The City of Cardiff Council is developing a sustainable energy prospectus to meet increasing energy challenges as we work to fulfil our vision of becoming Europe’s most liveable city.
Like most cities in the UK, Cardiff is facing significant energy challenges as we are hugely dependent on imported energy, making us vulnerable to disruptions in supply and having no meaningful control on the price we pay for the energy to run our city.
Exploring ways of producing our own sustainable energy is therefore a key priority for the City Council and how this will be taken forward including the best approach to develop a route to market will go before the Cabinet on Thursday 17th July.
Cabinet member for Transport, Planning & Sustainability, Cllr Ramesh Patel said, ‘There are a number of potential opportunities for Cardiff to localise and diversify sources of clean energy creation. Investing in the right projects offers an opportunity to deliver a number of benefits for businesses, communities and service delivery partners.
‘Crucially, it will allow the city to safeguard the supply of energy, address rising costs and make a significant contribution to the vision of establishing Cardiff as Europe’s most liveable capital. To do this, the city must fully explore the potential for energy generation, identify the opportunities and challenges relating to infrastructure and investment and develop a clear business case to take this important process forward.’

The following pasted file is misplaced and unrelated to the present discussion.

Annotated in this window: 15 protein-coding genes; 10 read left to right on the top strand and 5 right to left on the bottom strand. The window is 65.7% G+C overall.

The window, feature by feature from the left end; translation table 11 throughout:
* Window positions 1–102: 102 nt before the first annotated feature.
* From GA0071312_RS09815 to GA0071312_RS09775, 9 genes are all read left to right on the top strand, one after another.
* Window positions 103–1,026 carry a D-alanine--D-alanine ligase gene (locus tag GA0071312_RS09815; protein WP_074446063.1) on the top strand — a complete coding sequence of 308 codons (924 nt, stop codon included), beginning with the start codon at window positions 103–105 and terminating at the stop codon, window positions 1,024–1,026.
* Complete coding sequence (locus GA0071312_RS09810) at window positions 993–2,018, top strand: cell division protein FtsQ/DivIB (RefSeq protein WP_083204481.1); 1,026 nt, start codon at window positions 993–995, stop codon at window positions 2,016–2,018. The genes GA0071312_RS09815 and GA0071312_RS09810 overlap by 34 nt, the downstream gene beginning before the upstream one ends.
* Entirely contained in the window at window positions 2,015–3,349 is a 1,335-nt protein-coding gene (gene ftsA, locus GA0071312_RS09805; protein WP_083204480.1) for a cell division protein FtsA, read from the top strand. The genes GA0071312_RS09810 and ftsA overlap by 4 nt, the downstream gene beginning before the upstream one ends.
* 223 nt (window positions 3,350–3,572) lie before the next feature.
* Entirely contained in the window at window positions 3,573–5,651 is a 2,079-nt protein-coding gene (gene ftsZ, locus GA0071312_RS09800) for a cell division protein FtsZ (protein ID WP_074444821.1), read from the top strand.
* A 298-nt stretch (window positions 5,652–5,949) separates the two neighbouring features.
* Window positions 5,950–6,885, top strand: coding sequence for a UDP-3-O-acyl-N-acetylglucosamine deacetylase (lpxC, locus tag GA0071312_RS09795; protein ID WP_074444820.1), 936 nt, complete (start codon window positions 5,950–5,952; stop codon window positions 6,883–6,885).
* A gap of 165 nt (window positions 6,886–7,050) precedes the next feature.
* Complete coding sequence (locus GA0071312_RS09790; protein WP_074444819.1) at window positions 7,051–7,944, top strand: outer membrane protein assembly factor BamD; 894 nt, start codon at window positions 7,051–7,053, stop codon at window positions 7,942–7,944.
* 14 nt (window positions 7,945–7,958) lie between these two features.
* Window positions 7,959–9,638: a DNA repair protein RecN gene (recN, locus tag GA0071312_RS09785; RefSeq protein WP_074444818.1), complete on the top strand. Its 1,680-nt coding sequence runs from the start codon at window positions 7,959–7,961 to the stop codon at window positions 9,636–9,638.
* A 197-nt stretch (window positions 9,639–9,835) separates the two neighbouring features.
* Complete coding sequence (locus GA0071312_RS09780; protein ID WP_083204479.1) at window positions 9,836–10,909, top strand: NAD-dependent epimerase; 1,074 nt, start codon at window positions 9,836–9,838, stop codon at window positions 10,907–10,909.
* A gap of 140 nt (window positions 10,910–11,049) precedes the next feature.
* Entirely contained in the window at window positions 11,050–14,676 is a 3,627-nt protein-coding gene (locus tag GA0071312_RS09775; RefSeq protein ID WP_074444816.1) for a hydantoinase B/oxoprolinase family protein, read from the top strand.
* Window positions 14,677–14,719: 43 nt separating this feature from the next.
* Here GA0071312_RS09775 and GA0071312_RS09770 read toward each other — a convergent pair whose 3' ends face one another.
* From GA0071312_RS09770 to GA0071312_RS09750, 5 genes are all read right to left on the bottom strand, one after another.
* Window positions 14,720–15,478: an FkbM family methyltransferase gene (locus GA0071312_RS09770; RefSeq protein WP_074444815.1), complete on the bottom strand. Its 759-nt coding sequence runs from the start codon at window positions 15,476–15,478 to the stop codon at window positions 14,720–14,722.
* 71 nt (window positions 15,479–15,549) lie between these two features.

Lamby Way Solar Farm
The City Council is already making significant progress on a number of sustainable energy projects with a proposed Solar Farm development at Lamby Way also going before Thursday’s Cabinet. A feasibility study and cost model has been carried out by the Building Research Establishment (BRE) and concluded that the Lamby Way site, ending its time as a landfill site in 2014, has the potential to generate at least 7 mW of electricity, enough to power about 2,100 homes or about 5% of the total electricity consumption of the Council’s Estate with a carbon saving of over 3,000 tonnes per year.
Cllr Patel added, ‘This is a genuinely exciting project that can deliver real sustainable benefits to the City and our residents as well as utilising a difficult-to-use site. This administration is showing the imagination necessary to address energy issues that so many cities in the UK face and we are backing our One Planet vision and Liveable Cities Prospectus with action and innovative schemes.’